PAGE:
Rod Langham, of Wyee Point in New South Wales, filmed the evening fight in his neighborhood, where kangaroos are common sights, according to news reports.
“I was just having a coldie after a hard day’s work and was interrupted by a street fight,” he told Australia’s Daily Telegraph newspaper.
The video—and its popularity—got us curious about which other species are known to battle with their own kind. (See “Animal Fight Night” on National Geographic Channel.)
The short answer: Most animals avoid a fight if they can help it—but sometimes push comes to shove.
“This is a costly and even deadly behavior … So animals don’t really fight their own species unless there’s a really good reason or the stakes are really high,” said David Steen, a wildlife ecologist at the Auburn University Museum of Natural History in Alabama.
“It usually relates to reproduction. Males will often fight for reproductive access to a female, and females will often fight to defend their young.”
Steen shared his surprising picks for the top four most impressive fighters in the animal kingdom.
When two eastern diamondback rattlesnake males meet, “they’ll size each other up, and if they’re a similar size, they’ll engage in combat,” said Steen.
“The front third of their body will stand up in the air, and they’ll wrap their necks around each other and try to wrestle each other to the ground—basically pinning each other and pushing each other down.”
For the most part, rattlesnakes tangle (literally) to gain mating rights when there’s a female in the area, and they have little interest in the fight turning fatal for either of them, Steen noted.
“This is really a costly behavior, so some animals have evolved the strategy … of ritualized combat rather than actual tearing of flesh and bone; [that way,] they can go through this without hurting or killing each other,” he said. (See National Geographic’s rattlesnake pictures.)
Indeed, despite possessing a powerful venom, Steen says diamondbacks rarely bite each other when engaging in such ritual combat.
“They don’t do it do the death. I don’t know how they figure out who won, but eventually one decides that he’s been bested and he crawls [away.]”
Next up is the king of the jungle himself: the African lion. Steen says that when lions fight, it’s usually about social hierarchy and all the benefits that come with being leader of the group.
“Lions are famous for living in [prides], with a dominant male and harem of females and cubs,” says Steen. “Other males will challenge the dominant male for the right to lead the pride.”
“And a smaller male probably wouldn’t try it on his own, but sometimes the solitary males form little prides of their own and will try to usurp a dominant male.” (See “The Serengeti Lion” in National Geographic magazine.)
Lion battles are riskier than the ritualized combat seen in rattlesnakes, for instance.
“When a dominant male is challenged, he’s got a lot of stake in winning that fight because he’s already reproduced, a lot of his cubs are in that pride, and one of the things a new male will do is kill all of those cubs.”
As a result, “those are pretty vicious fights,” says Steen.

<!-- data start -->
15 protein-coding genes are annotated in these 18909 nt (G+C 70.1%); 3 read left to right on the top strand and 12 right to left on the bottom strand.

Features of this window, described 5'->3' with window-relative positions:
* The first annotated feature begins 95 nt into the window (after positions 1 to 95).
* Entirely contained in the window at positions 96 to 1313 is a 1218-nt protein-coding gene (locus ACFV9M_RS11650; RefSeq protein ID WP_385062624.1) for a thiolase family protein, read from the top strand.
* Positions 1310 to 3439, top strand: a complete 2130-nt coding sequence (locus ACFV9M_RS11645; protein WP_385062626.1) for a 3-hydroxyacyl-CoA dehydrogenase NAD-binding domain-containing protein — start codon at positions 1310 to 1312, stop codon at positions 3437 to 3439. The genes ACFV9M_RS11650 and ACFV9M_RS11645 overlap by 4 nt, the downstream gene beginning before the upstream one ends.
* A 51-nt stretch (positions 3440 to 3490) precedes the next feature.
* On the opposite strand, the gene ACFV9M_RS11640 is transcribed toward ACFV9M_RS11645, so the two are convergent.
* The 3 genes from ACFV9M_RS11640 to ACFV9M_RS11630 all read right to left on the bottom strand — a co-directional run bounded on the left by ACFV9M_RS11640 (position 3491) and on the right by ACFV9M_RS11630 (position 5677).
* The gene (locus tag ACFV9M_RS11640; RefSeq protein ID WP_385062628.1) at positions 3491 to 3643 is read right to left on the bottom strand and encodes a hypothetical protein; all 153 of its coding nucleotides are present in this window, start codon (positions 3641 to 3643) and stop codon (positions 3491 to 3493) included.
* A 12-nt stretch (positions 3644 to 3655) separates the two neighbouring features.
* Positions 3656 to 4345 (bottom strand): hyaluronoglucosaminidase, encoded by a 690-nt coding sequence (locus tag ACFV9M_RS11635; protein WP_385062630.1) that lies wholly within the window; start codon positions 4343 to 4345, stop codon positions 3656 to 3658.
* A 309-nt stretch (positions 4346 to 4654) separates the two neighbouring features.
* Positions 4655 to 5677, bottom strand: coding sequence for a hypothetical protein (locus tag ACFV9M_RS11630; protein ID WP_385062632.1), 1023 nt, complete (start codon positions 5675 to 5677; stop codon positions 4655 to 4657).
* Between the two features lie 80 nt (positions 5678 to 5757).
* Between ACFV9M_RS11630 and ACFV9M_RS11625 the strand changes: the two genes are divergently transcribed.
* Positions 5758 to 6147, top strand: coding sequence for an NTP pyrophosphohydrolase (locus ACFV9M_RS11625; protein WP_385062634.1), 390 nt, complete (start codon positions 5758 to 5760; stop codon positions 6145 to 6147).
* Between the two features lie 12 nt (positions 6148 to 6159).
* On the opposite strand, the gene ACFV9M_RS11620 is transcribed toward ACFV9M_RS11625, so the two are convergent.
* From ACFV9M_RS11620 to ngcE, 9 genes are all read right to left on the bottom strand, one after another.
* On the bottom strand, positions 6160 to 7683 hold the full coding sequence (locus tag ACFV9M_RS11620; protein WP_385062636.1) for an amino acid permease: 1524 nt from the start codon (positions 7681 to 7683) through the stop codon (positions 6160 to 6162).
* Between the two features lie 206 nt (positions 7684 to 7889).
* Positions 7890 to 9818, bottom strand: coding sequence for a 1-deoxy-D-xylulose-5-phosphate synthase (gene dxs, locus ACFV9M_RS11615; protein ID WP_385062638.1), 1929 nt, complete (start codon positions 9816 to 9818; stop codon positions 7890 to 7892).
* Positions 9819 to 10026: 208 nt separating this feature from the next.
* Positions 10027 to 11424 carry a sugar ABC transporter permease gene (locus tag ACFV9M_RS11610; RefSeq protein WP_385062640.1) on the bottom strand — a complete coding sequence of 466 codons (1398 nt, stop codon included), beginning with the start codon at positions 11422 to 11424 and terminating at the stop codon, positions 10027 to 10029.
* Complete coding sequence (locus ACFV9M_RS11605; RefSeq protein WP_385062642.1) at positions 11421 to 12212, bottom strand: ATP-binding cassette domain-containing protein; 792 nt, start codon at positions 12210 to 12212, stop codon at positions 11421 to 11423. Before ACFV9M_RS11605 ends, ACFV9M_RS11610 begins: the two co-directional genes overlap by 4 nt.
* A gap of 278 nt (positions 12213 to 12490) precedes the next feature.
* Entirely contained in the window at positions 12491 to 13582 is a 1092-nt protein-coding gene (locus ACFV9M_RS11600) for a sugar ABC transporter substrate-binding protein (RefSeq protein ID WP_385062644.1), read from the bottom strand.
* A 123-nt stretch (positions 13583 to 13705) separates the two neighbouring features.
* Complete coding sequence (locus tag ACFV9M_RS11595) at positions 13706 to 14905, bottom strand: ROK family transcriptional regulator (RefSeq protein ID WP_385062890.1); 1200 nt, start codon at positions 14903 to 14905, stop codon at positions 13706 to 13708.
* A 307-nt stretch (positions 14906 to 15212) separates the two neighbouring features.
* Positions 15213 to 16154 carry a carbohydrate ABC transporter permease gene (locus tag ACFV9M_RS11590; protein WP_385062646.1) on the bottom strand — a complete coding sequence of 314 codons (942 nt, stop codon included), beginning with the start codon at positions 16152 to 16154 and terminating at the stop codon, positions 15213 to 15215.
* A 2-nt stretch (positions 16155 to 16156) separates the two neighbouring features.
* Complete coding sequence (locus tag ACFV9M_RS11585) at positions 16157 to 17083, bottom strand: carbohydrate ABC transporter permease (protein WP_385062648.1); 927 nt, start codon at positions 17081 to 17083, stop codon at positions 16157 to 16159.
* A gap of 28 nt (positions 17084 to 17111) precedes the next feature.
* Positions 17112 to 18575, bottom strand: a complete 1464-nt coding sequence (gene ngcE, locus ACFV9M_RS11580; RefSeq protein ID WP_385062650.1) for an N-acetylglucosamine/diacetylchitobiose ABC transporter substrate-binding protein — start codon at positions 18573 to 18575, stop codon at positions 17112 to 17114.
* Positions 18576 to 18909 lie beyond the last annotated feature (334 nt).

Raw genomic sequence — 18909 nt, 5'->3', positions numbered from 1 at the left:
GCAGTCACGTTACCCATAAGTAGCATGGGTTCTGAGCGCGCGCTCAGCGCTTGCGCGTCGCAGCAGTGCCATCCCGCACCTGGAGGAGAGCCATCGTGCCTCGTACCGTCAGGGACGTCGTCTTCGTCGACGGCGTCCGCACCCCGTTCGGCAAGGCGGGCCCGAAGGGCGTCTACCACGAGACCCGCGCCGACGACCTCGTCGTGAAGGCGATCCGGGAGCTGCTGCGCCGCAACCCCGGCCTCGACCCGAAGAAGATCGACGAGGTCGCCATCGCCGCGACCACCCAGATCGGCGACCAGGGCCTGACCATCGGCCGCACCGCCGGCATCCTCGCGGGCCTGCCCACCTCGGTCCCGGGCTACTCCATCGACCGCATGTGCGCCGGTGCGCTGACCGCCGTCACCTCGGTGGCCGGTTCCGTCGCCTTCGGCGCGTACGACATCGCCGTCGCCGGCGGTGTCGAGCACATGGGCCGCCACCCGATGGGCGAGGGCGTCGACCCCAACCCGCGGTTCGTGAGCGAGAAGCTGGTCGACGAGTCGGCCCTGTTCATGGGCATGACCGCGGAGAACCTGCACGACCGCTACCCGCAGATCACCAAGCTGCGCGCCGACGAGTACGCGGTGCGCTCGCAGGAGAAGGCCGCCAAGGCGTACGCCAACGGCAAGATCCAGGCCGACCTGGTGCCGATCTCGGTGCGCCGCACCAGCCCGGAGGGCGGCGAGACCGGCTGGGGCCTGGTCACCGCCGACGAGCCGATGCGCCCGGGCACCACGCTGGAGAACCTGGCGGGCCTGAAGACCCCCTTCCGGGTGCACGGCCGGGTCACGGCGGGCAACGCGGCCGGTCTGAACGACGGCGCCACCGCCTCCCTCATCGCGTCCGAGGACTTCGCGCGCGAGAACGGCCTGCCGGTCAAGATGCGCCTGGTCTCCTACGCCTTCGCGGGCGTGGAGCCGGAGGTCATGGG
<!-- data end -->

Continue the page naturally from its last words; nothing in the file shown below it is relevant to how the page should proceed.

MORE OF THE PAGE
Yes you read that right. Chickens.
“Think about it,” said Steen. “There’s a whole industry of fighting roosters. What they’re doing is capitalizing on their natural behavior.”
Steen explained that the modern domesticated chicken descends from an Asian bird known as the jungle fowl—and that it’s built for battle.
There are four species of jungle fowl, and all of them “have these little spurs on their feet, which are for the purpose of fighting other males,” says Steen, noting that they probably also use them to fight off predators. (See “Half-Male, Half-Female Chicken Mystery Solved.”)
The brutal practice of cockfighting, in which chickens often fight to the death, is illegal in all U.S. states. In countries where it’s still practiced, cockfighters often enhance the roosters’ natural weaponry by putting little blades on their foot spurs, “and that increases the damage potential,” said Steen.
Even on your run-of-the-mill chicken farm, rooster aggression is well known, Steen said.
“That’s probably why most farms only have one rooster.”
Perhaps almost as surprising as chickens is Steen’s fourth choice: tortoises.
“They have this reputation as being these slow, docile creatures, but they will also fight with each other for the opportunity to mate,” says Steen.
For instance, male gopher tortoises of the southeastern U.S. boast a built-in weapon—a jutting piece of shell called a gular projection—that helps it flip the rival tortoise on its back.
“That’s a pretty precarious position for a tortoise,” says Steen. “So when one is on its back, the fight is over and the victor is free to court the female.”
So does the victorious tortoise finish his rival off while he’s upside down and at his mercy?
“No, but when a tortoise is on its back, it’s really vulnerable to exposure or to predators, so it is sometimes a death sentence,” explains Steen. (Also see “Galápagos Tortoises: Slow and Steady Migrators.”)
Steen stresses that even the best animal fighters try to avoid risky duels.
“They always want to avoid the fight if possible … So they’ll often do displays and puff themselves up to make them look bigger, and if one animal is bigger than the other, [it] will leave the fight,” he said.
“The big fight generally happens when they can’t figure out who would win, and then they go at it.”
For all of us watching on YouTube, may the best animal win.
Follow Stefan Sirucek on Twitter.